I waved. “Hi, Mr. Marino. Hi, Tenley.”
They both waved back. When I looked at the boys again, they seemed doubtful. “Is this a little kids’ ride?” Carlos asked.
“It’s for everyone,” I said. “Even better, it’s scientifically accurate. It’s based on the asteroid belt between Jupiter and Mars.”
While we waited, I told them more about the asteroid belt. I explained that it’s made up of around a million asteroids at least, ranging in size from a dwarf planet down to a pebble. Many contain valuable minerals like gold, silver, and titanium—and some even contain water!
“I wish we could see the ride,” Carlos interrupted after a while. “I want to know if it’s worth the wait.”
“I already told you, it’s great,” I said. “You’ll see.”
Finally we made it inside the tent. Now we could see the little red rocket ships moving along the track, letting people on and off.
“There are only two seats per row,” Carlos said. “First dibs!”
“Second dibs!” Wallace shouted quickly.
I was confused until they explained. First dibs was a game they played. Whoever called out first dibs got first choice of whatever they were doing.
“I want to sit in the first row,” Carlos said.
“I got second dibs, so I choose to sit there with you,” Wallace said with a grin.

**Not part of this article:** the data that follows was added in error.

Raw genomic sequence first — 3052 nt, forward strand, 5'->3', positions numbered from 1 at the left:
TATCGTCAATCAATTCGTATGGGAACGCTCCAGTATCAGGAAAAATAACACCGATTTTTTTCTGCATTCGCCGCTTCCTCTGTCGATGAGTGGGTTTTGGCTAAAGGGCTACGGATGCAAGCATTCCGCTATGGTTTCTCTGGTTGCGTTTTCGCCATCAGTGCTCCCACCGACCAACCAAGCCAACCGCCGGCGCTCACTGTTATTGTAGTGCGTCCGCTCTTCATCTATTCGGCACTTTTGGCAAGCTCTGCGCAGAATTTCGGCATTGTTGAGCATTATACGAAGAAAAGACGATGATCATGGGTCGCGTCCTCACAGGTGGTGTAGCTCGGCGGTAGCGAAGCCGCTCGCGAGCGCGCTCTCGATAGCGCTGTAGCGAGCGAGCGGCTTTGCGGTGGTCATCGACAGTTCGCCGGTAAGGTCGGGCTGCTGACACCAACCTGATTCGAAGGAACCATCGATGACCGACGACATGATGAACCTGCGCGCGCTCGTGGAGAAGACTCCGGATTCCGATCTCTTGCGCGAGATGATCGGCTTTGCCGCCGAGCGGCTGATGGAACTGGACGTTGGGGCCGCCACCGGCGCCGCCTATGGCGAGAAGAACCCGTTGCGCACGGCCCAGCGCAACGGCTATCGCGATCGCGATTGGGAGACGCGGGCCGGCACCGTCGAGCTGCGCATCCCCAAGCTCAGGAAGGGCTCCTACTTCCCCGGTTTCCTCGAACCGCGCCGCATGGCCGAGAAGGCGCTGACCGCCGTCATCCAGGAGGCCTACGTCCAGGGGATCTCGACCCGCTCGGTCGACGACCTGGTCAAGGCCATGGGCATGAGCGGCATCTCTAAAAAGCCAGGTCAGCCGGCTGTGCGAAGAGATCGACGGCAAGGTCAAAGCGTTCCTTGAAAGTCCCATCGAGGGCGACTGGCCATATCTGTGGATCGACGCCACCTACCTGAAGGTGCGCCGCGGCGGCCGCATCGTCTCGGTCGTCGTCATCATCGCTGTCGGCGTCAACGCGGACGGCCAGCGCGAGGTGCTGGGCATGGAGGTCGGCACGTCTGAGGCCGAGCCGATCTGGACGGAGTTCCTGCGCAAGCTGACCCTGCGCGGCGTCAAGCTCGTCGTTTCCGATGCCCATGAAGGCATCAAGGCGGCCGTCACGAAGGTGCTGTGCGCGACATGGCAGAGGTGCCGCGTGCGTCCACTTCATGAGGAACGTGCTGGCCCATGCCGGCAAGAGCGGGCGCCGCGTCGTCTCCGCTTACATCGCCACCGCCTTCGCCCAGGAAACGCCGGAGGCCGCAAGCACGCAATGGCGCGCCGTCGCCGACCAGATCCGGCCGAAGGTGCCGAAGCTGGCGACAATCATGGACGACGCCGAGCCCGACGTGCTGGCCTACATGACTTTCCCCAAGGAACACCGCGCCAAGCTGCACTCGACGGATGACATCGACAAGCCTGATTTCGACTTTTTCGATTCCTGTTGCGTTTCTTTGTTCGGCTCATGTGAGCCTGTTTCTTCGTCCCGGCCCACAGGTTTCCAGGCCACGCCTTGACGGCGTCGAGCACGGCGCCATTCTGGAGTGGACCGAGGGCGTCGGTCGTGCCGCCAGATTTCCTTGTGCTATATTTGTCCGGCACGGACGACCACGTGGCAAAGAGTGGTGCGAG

I frowned, realizing what that meant. I would be sitting by myself.
I climbed into the seat behind the boys, feeling a little annoyed. But then the music started, and I smiled.
“Here we go!” I cried as the rocket ship moved along the track. “Look, you can see the asteroids now!” I pointed toward the shapes swirling overhead. “There’s Ceres! And I think that’s Vesta!”
The boys didn’t seem to hear me. They kept whispering and laughing. They weren’t paying much attention to the ride.
I poked Wallace on the shoulder. “Check it out, right up there is a famous asteroid called Psyche!”
Both boys looked back at me. “Did you say you want to ride your bikey?” Carlos said.
Wallace laughed. “I likey to ride my bikey!”
Why was Wallace acting so silly? Usually he liked talking about outer space.
When we got off the ride, I asked what they thought. Carlos shrugged. “I bet little kids love it,” he said. “As for me, I’d rather go on the Super Laser Space Monster roller coaster at the theme park back home.”
“I love that ride!” Wallace exclaimed. “Val, it’s awesome!”
They kept talking about all their favorite rides. I didn’t say anything. I really thought they’d love Asteroid Attack like I did.
That gave me an idea. “I know something you guys will like,” I said. “Follow me!”
Copyright © 2021 by Cathy Hapka and Ellen Vandenberg; Illustrated by Gillian Reid. All rights reserved. No part of this excerpt may be reproduced or reprinted without permission in writing from the publisher.